U.S. Sen. Jeff Merkley presents Frances Rempel and Irene Christ with a folded American flag that had been flown over the U.S. Capitol during his visit to the Vale Senior Citizen Center on Thursday, Feb. 20, for a town hall meeting. Merkley addressed topics ranging from healthcare to the census. (The Enterprise/Joe Siess)

VALE - U.S. Sen. Jeff Merkley visited the Vale Senior Citizen Center on Thursday, Feb. 20, for a town hall, addressing immigration, healthcare, the census and “dark” money in politics.

The stop was one of nine Merkley held around the state to update residents on his work in Congress, and to give locals a chance to have a conversation about challenges facing Oregon and the country.

Afterwards, Sandy Meisinger and Kathy Judy said what piqued their interest during the town hall was when it was brought up that the U.S. Census office in Los Angeles informed the Ontario Complete Count committee that Spanish language questionnaires would not be sent out to Hispanic households in the upcoming census because the number of Hispanic residents in Ontario doesn’t meet the criteria.

“I thought it was interesting, because that is what our culture is here,” Meisinger said of Malheur County. “We have a lot of Hispanics. Why should LA be telling us what our demographics are?”

Judy agreed, pointing out that people in Malheur County are “conservative but tolerant.”

That the news came out of Los Angeles stoked Meisinger’s ire concerning a broader lack of understanding of eastern Oregon.

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“The western side of the state doesn’t even know anything about the eastern side,” she said. “They are not even aware that there’s a different time zone.”

The microphone made its way over to Lucy Hutchens, who brought up concerns about the foster care system, and thanked the senator for blowing the whistle on the Trump administration’s policy of separating asylum seekers from their children along the U.S. border.

The child separation policy ended after the president signed an executive order in June 2018.

Merkley told the audience about when he visited a migrant detention facility and witnessed children being separated from their families.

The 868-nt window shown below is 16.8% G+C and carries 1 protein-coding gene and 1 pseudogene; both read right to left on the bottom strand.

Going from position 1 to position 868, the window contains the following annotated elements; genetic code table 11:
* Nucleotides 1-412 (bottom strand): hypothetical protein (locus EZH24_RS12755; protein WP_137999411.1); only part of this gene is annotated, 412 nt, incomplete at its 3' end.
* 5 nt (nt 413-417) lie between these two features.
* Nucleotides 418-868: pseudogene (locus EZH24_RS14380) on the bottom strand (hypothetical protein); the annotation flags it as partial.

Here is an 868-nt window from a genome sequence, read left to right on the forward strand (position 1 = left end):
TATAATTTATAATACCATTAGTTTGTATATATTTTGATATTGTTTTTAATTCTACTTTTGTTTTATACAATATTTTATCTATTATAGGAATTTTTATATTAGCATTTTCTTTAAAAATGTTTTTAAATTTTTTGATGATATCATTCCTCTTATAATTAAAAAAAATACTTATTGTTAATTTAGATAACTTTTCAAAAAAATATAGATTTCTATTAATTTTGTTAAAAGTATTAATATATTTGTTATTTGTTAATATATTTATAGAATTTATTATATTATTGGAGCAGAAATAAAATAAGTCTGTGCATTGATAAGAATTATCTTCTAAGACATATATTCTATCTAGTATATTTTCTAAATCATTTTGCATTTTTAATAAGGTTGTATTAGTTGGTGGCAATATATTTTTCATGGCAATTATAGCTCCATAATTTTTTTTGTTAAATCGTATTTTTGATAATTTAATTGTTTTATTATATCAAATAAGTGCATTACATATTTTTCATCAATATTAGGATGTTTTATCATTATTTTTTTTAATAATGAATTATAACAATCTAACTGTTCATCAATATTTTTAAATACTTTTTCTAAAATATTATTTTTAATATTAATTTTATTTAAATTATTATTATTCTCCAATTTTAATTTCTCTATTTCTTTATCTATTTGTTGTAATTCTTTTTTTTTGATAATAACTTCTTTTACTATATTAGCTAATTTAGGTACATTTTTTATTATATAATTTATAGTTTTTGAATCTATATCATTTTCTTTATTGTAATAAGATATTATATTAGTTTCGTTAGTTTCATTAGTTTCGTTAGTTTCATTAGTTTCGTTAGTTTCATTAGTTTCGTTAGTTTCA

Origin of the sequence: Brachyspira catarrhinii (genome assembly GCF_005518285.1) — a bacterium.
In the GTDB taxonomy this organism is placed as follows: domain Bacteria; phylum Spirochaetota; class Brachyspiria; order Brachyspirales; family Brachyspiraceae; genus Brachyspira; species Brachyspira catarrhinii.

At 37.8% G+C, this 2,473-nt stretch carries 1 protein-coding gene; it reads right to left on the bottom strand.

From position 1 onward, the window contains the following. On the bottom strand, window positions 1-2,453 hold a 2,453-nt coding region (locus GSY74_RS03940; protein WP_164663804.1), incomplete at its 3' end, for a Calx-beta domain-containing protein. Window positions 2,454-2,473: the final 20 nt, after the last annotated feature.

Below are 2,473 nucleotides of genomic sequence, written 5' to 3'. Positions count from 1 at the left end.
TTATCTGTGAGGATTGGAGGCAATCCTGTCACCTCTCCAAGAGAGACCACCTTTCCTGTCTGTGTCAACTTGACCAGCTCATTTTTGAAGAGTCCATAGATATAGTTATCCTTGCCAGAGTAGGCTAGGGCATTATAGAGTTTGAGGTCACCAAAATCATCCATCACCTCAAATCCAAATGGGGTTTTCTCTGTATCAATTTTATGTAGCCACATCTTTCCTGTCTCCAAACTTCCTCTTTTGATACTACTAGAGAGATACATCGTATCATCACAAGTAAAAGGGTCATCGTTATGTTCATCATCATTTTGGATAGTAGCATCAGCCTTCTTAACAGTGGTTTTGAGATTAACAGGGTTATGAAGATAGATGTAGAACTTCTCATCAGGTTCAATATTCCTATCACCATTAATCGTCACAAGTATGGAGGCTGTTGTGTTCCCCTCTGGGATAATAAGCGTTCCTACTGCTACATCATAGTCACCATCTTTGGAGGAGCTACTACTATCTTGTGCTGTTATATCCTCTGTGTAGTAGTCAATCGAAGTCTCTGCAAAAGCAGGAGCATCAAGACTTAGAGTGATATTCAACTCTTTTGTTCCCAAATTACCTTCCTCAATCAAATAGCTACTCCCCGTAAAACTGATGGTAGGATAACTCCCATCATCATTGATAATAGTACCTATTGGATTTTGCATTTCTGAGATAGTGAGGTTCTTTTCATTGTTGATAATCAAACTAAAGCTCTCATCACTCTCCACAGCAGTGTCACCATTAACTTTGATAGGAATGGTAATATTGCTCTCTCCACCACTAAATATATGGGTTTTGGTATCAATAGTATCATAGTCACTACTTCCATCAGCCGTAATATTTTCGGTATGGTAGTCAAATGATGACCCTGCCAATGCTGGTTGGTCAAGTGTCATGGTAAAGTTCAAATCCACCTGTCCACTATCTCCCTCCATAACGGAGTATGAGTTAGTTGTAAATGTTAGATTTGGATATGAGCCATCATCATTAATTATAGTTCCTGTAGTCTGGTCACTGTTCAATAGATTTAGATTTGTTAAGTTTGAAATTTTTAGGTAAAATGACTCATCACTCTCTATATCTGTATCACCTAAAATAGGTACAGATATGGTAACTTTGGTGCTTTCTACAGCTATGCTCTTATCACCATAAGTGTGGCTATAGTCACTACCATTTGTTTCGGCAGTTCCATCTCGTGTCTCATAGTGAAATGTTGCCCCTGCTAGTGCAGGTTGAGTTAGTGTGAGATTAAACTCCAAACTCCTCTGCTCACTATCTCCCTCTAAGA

After Merkley told the press what he had seen, the story became national news. 

“He was the first person in Washington that went to the border to find out the rumor about these kids. Or we would never would have found out,” Hutchens said.

Richard Musser, a Vale resident who once worked as a STEM professor in Alaska, said that because climate change was not mentioned during the town hall, he caught Merkley on the way out to talk with him on the topic.

“I made the comment that 50 years ago, when we were going to the moon, that the general population of the United States all believed in science, that science was moving us ahead,” Musser said. “Today, people argue about the science. They don’t believe in climate change and they argue about that. But when you look at the scientific facts, the facts are pretty clear.”

Musser said that Merkley agreed with him.

“We are doing a lot of emoting and we are not doing much thinking,” Musser said he told Merkley. “We need to realize that it has been engineered so that we don’t believe, and could question the science rather than looking at the facts.”

Jill Miller and Candace Shock drove to the town hall from Ontario.

Miller said that the town hall confirmed Merkley stands for the things she hoped he would – “working families, schooling, all of those things that make life enjoyable, but also affordable for people,” Miller said.

“And so, I appreciate his focus on that and his ability to articulate that our country is really founded on principles of law and principles of common ground, and right now we are being slowly but surely taken away towards the principle of ‘if you have money and power you get it all’ and the rest of us just have to try and put up with what’s left,” she said.

“So, I appreciate that in person he’s the same,” Miller said.

Shock said that she had frequented many of Merkley’s past town halls, and that what most stood out to her was when he spoke about his days as an exchange student in Ghana. 

“You realize, there’s somebody who’s got a lot of experience,” Shock said.

News tip? Contact reporter Joe Siess: [email protected] or 541-473-3377.

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